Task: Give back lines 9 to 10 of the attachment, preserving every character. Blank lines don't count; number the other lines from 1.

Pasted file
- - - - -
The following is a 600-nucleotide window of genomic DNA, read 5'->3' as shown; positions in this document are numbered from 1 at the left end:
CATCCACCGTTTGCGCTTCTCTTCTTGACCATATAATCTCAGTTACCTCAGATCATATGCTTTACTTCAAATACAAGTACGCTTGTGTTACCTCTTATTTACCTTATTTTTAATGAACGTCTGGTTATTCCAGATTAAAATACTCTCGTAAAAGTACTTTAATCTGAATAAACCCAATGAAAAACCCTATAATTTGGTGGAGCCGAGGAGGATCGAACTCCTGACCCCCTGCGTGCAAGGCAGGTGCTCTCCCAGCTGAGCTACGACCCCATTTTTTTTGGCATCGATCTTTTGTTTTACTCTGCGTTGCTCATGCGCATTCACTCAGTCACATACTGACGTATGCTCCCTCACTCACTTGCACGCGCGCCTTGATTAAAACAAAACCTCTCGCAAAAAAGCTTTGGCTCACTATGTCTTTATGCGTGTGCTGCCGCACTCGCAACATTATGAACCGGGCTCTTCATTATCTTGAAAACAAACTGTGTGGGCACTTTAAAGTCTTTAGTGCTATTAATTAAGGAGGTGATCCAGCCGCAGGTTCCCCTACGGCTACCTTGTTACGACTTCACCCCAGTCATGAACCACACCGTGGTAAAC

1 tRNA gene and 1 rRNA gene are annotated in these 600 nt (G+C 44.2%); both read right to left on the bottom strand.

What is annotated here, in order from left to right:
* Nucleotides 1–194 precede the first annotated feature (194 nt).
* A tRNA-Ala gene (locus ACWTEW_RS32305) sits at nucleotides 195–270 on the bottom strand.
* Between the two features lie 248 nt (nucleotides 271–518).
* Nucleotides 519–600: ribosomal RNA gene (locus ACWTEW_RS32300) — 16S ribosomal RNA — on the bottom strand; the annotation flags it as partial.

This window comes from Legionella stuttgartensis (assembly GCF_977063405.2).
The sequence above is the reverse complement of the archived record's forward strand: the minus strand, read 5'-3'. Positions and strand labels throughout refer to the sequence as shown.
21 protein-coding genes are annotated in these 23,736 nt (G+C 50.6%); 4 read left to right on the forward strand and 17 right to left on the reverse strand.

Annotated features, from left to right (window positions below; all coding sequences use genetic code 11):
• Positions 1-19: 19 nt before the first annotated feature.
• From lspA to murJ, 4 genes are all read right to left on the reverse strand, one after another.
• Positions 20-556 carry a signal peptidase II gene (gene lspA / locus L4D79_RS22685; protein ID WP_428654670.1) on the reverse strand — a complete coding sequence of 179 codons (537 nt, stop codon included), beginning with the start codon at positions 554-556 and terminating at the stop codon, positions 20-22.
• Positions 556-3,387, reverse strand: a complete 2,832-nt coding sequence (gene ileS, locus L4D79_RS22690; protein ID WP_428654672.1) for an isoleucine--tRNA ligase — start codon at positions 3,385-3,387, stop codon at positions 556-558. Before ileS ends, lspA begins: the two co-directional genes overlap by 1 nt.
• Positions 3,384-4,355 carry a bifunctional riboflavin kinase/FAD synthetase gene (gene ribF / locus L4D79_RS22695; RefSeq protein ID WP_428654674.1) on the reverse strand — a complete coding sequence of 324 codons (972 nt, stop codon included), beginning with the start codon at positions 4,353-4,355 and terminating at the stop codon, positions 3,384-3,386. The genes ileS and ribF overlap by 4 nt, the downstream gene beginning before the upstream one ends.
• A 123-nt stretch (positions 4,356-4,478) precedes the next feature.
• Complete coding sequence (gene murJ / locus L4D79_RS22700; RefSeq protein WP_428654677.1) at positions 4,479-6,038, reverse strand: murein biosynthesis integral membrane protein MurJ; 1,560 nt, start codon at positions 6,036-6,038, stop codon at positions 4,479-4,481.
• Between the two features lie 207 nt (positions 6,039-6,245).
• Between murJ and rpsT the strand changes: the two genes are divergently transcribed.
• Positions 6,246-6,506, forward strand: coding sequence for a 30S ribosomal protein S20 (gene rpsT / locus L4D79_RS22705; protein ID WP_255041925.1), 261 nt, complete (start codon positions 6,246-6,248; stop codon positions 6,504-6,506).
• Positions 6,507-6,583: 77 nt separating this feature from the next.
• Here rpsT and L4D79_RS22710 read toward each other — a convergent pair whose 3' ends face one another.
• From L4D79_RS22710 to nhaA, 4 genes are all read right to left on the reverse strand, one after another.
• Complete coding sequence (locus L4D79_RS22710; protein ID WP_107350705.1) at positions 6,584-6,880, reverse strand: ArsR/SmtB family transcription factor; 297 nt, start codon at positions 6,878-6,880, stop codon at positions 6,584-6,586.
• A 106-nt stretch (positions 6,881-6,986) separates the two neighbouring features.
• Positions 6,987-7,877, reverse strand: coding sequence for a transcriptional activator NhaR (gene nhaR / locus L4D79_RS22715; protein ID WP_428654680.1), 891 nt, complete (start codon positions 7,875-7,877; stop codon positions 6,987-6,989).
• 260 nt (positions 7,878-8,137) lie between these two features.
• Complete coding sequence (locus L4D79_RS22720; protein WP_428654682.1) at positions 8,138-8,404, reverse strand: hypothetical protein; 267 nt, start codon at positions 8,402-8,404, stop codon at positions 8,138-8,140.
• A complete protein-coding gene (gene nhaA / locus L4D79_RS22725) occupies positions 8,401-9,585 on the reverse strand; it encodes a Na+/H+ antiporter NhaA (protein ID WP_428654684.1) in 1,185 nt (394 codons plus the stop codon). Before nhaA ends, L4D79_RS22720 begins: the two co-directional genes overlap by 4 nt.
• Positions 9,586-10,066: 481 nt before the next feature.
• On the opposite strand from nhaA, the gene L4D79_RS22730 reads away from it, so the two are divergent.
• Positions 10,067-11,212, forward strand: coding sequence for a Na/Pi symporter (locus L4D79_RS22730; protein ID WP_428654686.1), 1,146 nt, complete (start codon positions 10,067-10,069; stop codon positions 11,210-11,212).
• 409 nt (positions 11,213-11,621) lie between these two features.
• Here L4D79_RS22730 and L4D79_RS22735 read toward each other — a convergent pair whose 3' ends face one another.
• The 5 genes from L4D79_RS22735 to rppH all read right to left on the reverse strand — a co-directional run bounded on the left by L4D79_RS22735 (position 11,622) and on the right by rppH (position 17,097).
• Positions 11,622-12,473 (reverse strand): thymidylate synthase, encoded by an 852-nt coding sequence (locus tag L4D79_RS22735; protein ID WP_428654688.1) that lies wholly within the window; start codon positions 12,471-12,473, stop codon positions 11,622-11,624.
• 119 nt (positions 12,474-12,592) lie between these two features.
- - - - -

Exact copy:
This window comes from Legionella stuttgartensis (assembly GCF_977063405.2).
The sequence above is the reverse complement of the archived record's forward strand: the minus strand, read 5'-3'. Positions and strand labels throughout refer to the sequence as shown.